LEED Certification, which stands for Leadership in Energy and Environmental Design, is both a professional certification in sustainable building practices, and a grading scale on a structure’s environmental impact and sustainability (USGBC, 2008). A LEED certified professional is recognized as having completed the required course of curriculum in LEED and has successfully passed the LEED Certification exam. This allows a LEED certified professional to be able to work with colleagues of the construction industry in all aspects of a project to develop a LEED certified structure. Using LEED ensures a structure to be designed and built with the utmost attention to detail to assure that the structure is as environmentally friendly as
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Commissioning is a prerequisite of the LEED process. Commissioning involves an outside team of individuals that is not part of the design and construction team. The area of responsibility is to ensure compliance of “fundamental building elements and systems” with the LEED guidelines. The estimate commissioning cost is to be in the range of 0.5 percent to three percent of construction costs (DCD, 2008).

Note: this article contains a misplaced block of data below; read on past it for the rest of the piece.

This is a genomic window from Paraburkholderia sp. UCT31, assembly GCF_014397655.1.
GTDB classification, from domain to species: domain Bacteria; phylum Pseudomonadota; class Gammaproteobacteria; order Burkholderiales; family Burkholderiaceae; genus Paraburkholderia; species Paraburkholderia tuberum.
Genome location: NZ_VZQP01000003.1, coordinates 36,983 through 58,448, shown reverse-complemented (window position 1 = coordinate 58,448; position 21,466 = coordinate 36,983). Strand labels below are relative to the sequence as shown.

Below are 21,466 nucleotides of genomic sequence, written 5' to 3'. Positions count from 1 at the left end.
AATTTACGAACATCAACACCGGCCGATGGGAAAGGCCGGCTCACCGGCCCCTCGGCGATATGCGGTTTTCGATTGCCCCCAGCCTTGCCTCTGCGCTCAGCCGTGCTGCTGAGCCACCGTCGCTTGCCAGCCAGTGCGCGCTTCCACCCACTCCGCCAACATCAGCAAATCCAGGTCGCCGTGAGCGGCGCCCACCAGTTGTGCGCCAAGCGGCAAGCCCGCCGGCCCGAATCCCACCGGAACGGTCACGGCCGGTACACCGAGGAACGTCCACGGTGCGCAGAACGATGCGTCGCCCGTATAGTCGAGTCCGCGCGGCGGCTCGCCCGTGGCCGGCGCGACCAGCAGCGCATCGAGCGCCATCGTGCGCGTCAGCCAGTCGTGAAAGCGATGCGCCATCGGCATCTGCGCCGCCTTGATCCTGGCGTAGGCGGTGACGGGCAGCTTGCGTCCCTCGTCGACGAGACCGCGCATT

LEED has certain requirements on architects and engineers because these designers must assess how a project could best attain certification and prepare the design and specifications to reflect these additional requirements. In either case, participating in the LEED process adds time and effort to the design and specification phase of a project. The estimate is that traditional design costs range from eight to twelve percent of construction costs, and then the additional design costs for green buildings are in the range of 0.4 percent to 0.6 percent of the total construction cost.
A significant weigh down of the LEED system is the need to document compliance with the various criteria in order to submit a package to the GBC for review and a decision on certification. This requires the establishment of a tracking and reporting system, which is often performed by a LEED consultant, rather than the design and construction team itself, and the tracking down of information that otherwise is not standard